The Sixers were able to get the lead back down to one, but after Matisse Thybulle fouled Kevin Huerter on a 3-point attempt with 54 seconds to go, Huerter knocked down all three free throws to push it back to a four-point game. On the ensuing possession, Embiid turned the ball over on a spin move as Danilo Gallinari knocked the ball away. Huerter scooped up the loose ball and tossed it ahead to Gallinari, who slammed it home to quiet the Philadelphia faithful.
It was the second consecutive hostile environment the Hawks have had to play in after going through the New York Knicks in Madison Square Garden in the first round.
"We went to two tough places and played," Young said. "It was a great environment. Loved it. Loved the s--- talking. Loved everything about it. It's been great. We got two victories. I'm happy about that. It's been fun."
Young finished with 21 points and 10 assists. According to ESPN Stats & Information research, he is the second player in Hawks history to record a points-assists double-double on the road in a Game 7. The only other Hawk to do so is current Philadelphia coach Doc Rivers.
Young also now has 12 consecutive games with at least 20 points and seven assists, the longest such streak in NBA postseason history.
"The confidence is still there. The confidence is going to remain the same," Young said. "Everybody is happy we made it to the Eastern Conference finals but we're not satisfied. It's great that we're here, but we still got some games left."
The Hawks last made the conference finals in 2015, when they were eventually swept by the Cleveland Cavaliers. Prior to that, they hadn't made the round prior to the NBA Finals since the 1969-70 season, when they lost the then-division finals to the Los Angeles Lakers. At that time, only one series victory was needed to advance that far.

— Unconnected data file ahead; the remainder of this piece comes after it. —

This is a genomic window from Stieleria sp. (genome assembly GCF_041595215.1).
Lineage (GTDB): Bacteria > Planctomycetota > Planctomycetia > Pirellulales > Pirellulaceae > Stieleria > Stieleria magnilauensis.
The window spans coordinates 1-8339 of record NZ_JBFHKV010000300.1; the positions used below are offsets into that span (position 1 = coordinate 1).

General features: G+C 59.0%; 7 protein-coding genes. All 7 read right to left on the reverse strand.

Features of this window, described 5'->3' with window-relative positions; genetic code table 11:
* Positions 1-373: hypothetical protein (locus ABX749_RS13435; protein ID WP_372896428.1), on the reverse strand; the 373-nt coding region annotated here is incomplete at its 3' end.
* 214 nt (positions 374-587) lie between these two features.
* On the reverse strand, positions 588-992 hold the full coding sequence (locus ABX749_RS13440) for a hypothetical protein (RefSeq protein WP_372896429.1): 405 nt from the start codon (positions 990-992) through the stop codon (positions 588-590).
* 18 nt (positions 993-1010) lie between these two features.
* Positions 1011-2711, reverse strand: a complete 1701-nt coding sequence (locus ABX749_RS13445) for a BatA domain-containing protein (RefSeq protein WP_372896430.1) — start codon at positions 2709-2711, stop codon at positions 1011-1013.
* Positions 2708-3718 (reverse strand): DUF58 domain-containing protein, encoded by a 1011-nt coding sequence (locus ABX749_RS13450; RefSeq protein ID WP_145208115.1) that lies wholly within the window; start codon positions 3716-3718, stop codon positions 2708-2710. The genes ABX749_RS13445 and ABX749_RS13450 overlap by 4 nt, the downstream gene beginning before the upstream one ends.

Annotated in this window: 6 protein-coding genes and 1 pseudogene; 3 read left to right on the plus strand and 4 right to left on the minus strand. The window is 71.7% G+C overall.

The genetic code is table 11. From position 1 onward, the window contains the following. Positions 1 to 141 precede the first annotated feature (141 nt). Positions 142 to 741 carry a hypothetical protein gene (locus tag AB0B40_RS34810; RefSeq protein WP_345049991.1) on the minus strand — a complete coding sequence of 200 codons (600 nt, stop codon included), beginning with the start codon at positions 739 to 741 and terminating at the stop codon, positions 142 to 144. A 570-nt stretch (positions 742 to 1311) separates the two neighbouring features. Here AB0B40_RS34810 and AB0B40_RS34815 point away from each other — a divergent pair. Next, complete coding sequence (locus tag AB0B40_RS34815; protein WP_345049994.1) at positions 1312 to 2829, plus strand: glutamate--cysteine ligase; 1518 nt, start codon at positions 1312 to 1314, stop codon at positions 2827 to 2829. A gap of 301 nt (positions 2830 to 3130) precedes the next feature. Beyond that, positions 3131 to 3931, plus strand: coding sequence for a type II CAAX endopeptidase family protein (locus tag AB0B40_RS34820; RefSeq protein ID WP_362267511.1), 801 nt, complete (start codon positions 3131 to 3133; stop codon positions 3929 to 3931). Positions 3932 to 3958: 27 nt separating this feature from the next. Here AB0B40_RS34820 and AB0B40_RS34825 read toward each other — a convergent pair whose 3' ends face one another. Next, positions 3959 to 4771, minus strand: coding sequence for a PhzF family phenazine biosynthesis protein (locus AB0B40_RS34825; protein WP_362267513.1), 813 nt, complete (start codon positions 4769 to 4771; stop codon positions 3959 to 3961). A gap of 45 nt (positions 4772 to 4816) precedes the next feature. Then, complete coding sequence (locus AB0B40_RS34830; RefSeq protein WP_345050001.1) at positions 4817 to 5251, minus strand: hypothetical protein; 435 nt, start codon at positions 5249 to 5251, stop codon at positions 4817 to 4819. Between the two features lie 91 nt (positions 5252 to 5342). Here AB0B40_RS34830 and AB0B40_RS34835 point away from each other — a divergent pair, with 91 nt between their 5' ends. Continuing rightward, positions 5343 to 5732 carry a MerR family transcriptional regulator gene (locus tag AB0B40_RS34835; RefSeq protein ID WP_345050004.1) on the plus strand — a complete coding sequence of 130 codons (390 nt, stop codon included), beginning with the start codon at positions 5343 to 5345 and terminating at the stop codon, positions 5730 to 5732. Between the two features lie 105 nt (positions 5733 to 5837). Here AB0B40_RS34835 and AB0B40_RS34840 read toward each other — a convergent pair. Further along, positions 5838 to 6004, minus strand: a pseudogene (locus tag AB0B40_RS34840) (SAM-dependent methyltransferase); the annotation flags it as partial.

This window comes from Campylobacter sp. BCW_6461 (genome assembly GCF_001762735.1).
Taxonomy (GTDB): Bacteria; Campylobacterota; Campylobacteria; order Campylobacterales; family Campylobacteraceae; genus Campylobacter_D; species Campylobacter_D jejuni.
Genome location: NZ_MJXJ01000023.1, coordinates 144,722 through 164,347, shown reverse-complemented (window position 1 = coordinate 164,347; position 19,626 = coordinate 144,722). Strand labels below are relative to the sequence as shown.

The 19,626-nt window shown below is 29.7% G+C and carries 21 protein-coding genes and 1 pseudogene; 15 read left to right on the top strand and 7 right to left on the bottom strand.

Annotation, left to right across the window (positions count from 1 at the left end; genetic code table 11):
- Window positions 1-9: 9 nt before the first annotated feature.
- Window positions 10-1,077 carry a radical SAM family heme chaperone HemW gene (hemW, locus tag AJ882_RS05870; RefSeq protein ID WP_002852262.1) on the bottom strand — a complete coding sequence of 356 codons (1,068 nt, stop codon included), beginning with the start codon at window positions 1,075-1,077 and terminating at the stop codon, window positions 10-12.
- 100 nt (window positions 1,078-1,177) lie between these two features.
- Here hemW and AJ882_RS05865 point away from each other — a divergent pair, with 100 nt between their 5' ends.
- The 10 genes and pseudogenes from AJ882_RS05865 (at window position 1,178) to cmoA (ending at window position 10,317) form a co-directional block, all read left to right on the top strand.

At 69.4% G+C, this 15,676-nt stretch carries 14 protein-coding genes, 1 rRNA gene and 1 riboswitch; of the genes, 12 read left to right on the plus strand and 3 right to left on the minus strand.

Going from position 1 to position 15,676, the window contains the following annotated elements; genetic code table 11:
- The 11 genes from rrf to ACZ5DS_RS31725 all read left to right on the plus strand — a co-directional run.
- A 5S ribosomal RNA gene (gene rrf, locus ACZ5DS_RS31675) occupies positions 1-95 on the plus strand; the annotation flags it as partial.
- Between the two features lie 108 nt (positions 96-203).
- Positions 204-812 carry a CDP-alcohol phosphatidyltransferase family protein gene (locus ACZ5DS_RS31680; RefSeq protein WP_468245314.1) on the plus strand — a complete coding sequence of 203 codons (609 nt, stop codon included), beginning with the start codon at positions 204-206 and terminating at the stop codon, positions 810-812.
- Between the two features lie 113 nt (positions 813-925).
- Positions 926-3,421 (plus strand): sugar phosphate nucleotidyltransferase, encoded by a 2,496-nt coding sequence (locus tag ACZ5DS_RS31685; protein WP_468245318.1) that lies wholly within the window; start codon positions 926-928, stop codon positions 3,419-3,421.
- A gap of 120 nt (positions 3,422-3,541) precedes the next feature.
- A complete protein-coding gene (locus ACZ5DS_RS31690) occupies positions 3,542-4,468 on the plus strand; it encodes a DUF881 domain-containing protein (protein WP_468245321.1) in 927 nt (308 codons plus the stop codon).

The last time the Hawks reached the NBA Finals was in 1961, when the St. Louis Hawks lost to the Boston Celtics.
While Young struggled to get going from the field and with starting guard Bogdan Bogdanovic hampered by a knee injury, Huerter took on the scoring burden. He finished with a playoff career-high 27 points. Huerter's regular-season career high also came in Philadelphia, when he hit 29 points back in his rookie season.
Like Collins, Huerter remembers hearing about development over the past few seasons but knew that this season was supposed to be different. The Hawks traded for Clint Capela during the previous season and spent the offseason signing free agents like Gallinari. They made an in-season trade for Lou Williams to help provide a scoring punch off the bench.
"It's been a long couple of years. It's been a long two years being at the bottom of the East," Huerter said. "And this year, trying to flip a switch and our whole mindset changed. The development process was over. Just kind of the culmination up to this point, the three years of guys just working and believing what we're trying to build here in Atlanta and what we're continuing to try and build here.
"It's been a great three years, but hopefully the ride is just starting."